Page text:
They were in their early 20s when they were killed. I've always felt like I live my life for me and for both of them because their lives were cut short. It has pushed me to always 'go for it'—like moving from Canada to Los Angeles and writing my first novel." – Cassie, 28.
- My sister passed away from brain cancer when she was 18 and I was 16. I had lyrics from Taking Back Sunday's 'My Blue Heaven' tattooed on my forearm to say 'child, you are safe,' because a lot of their music really helped me in the years when she was sick.
A few years later, I decided I wanted a bigger piece of her with me, so I had 'Miriam, ma belle
soeur'–'Miriam, my beautiful sister'–tattooed down my spine. I was obsessed with France growing up and I studied French for four years. The funny thing is, I've been to Europe seven times now and never made it there. That's what's cool about tattoos; maybe I am not in love with France anymore or using emo music to get through tough times, but just after the worst time of my life, those things meant enough to me to have them permanently added to my body. Both tattoos were incredibly emotional for me, as was the loss of her." – Kimberly, 28
- "In 2010, my father passed away unexpectedly, almost exactly one year to the day after my sister passed at the age of 28. The tattoo on my wrist is a tribute to him and a reminder to myself of my own transformation as a result of these experiences. The Phoenix is believed to consciously consume itself in flames to rise reborn from the ashes; it is through this resurrection that we find our true spiritual selves.
The music notes underneath are a reflection of the love of music my Dad instilled in me from the day I was born, as I grew up listening to The Who, Led Zeppelin, The Doors, and The Allman Brothers thanks to him. It's also a secret message, as the notes actually spell the word 'DAD,' serving as just one special way I remember each and every day one of the most incredible human beings that I have ever known." – Jessica, 34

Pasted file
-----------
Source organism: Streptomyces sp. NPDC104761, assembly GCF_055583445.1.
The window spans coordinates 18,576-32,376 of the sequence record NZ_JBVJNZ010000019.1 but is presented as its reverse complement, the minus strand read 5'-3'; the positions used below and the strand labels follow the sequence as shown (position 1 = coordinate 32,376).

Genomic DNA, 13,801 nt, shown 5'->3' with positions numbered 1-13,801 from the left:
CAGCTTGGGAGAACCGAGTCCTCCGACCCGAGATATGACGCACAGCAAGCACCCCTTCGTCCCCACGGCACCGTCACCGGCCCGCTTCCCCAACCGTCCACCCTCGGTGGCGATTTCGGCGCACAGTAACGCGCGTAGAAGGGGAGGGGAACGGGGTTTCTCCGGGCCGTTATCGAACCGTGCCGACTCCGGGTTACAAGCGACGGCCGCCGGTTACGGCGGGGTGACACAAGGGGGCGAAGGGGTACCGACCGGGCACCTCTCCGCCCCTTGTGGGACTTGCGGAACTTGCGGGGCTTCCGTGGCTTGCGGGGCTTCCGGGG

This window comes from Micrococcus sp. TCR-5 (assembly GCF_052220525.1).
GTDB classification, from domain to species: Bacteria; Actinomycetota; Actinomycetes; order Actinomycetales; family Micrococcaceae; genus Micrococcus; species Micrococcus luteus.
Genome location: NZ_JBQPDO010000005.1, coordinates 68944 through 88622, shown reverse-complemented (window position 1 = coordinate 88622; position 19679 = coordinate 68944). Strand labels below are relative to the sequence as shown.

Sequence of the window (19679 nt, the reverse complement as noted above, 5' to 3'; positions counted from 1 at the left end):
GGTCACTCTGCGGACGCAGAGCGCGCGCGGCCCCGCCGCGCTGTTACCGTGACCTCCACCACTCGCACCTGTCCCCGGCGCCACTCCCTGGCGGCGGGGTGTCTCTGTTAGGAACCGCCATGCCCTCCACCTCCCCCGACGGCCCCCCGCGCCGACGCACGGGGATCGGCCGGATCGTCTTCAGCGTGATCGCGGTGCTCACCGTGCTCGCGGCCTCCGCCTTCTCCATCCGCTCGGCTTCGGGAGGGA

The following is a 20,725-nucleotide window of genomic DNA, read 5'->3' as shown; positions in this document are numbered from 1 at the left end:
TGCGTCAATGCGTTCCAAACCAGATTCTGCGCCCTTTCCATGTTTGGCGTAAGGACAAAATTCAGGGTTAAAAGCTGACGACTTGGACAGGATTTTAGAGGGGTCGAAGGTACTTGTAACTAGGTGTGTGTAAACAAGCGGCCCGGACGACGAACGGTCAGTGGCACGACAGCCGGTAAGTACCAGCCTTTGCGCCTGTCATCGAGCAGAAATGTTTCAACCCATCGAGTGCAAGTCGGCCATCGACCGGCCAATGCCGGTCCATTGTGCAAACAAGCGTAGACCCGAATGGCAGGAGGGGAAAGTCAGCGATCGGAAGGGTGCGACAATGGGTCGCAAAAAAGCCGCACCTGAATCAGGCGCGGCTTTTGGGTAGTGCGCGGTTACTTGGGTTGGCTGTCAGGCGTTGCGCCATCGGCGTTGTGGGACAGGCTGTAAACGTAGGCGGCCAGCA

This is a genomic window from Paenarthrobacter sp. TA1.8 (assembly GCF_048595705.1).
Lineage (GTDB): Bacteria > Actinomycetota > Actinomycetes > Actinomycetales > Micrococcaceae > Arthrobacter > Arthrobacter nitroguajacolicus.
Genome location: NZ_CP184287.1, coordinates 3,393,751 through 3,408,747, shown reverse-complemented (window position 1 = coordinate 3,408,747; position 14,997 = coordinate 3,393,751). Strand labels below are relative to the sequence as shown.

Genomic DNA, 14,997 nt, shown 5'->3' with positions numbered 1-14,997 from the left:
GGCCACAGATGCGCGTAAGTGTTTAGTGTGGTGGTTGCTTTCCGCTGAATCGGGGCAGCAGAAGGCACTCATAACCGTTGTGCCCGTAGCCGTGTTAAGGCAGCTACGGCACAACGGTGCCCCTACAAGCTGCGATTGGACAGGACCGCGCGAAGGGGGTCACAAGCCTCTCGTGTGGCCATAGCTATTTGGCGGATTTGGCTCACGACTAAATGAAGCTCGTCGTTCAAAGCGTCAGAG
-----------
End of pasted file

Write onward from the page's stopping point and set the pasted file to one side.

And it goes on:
- "I have a tattoo on the back of my neck for my father who passed away when I was 21. He was my hero, the person I looked to for advice
withanything and everything. He inspired my love for health and fitness, which has directed me through my life and career to this day.
When he was diagnosed with a rare form of Leukemia, my world was disturbed. He approached his sickness head on, putting up an admirable battle. Sadly, we lost him in 2013 and with him, a piece of me was gone. I, along with my brother and sister, went to the tattoo parlor that week and got our father's handwriting on our skin, forever. It was taken straight from my last birthday card from him. Every time I see my tattoo, it's a great reminder to be more like the amazing, strong human my father was." – Shea, 26
- "I got my first tattoos last year, two at the same time, in celebration of my loves and children—my son who had passed away a year earlier before he was born, and my daughter, whom I was pregnant with at the time I got tattooed. The tattoo on my forearm stands for dignity in death, and the horns represent my son, Deacon Hart–hart is another term for a male deer. The three magnolias in place of a skull stand for femininity, new life, and dignity in our daughter, Lorraine 'Raine' Elizabeth.
a firstexperience for both me and Daniel Winter, the artist who worked on the design with me—he had never tattooed anyone pregnant, which seemed to allow us to both connect in an unexpectedly beautiful and vulnerable way. It was hugely healing for me." – Linsey, 35
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This article originally appeared on Cosmopolitan.com. Minor edits have been made by the Cosmo.ph editors.